I was returning home, having attended the NHS England Elective Care Transformation programme on the neurosurgery pathway, in both a professional and personal capacity, that I suddenly began to understand and realise why the NHS is failing to offer patients access to a community rehabilitation service, following discharged from the hospital. This talk will offer both a professional and personal perspective on how a few relatively simple steps could transform the lives of so many people, who at present feel let down by the NHS.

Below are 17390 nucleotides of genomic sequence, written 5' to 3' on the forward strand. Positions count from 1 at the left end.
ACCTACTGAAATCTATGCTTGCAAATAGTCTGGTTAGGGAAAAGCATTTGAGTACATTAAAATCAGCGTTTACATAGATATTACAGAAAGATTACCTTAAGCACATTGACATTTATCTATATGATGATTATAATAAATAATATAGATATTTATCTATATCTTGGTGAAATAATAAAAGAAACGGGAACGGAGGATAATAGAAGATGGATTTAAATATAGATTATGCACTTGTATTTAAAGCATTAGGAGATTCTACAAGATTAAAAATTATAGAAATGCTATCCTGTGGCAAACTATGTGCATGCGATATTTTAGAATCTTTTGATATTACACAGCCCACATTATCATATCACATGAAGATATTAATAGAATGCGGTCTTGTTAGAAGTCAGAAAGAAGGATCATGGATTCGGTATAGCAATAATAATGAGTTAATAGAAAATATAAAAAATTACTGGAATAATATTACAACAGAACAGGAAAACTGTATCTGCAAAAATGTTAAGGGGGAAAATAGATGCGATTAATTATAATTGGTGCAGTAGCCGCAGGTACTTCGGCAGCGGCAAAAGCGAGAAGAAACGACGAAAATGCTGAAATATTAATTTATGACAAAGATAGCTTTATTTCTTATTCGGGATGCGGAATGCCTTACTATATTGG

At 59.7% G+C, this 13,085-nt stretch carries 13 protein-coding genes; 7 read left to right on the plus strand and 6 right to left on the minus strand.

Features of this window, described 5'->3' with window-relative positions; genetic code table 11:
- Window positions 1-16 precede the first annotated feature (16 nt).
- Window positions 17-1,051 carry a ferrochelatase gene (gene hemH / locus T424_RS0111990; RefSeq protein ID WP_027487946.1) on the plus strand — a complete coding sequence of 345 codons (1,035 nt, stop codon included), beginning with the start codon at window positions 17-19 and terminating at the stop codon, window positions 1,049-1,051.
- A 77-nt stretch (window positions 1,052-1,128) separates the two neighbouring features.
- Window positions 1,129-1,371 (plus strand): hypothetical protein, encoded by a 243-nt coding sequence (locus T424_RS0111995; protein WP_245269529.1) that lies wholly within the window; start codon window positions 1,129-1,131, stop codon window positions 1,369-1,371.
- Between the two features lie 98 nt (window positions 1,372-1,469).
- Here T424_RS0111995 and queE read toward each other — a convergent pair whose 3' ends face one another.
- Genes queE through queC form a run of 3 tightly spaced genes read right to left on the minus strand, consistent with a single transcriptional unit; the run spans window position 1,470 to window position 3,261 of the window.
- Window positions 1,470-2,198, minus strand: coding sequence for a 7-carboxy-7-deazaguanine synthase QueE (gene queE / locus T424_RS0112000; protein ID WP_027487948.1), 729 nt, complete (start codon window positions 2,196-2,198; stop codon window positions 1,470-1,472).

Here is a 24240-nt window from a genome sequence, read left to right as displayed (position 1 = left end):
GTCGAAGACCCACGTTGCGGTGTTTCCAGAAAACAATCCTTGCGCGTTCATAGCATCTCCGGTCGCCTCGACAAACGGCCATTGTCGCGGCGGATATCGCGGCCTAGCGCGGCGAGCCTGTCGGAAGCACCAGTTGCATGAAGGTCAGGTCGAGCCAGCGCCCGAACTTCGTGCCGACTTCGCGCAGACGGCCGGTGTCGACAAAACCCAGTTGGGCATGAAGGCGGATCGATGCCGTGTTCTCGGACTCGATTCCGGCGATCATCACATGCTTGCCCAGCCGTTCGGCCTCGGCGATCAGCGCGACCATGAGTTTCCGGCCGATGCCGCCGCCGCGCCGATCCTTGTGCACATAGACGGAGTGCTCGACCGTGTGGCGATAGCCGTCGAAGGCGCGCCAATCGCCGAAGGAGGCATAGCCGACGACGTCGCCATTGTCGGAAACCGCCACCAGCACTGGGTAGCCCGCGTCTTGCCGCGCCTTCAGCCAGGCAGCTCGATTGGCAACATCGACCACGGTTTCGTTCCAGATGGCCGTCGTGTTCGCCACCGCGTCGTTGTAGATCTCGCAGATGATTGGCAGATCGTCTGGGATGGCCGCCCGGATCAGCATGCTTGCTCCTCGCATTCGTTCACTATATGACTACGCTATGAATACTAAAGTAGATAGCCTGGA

Dr Neil Bindemann trained in Immunology (BSc) and Neurobiology (PhD) and has a keen interest in the developing science of psychoneuroimmunology, especially in relation to the impact of trauma. Neil has been involved in stimulating and running various health professional education initiatives the Primary care and Community Neurology Society (P-CNS). Then in 2015, after a period of disturbing neurological symptoms, Neil was diagnosed with a rare brain tumour – pineocytoma. Since the neurosurgery, Neil has taken his experience to add ‘rocket fuel’ to his passion for supporting patient-professional communication/relationships to ultimately support quality of life and mental health. He has participated in the International Brain Tumour Associations Patient Advocacy World Summit in the US at the NIH, Bethesda and contributed in his professional capacity as Exec Director of the P-CNS and Community Therapists Network and as a person living through a brain tumour experience, to the NHS Elective Care (Neurosurgery Pathway), Transformation Programme.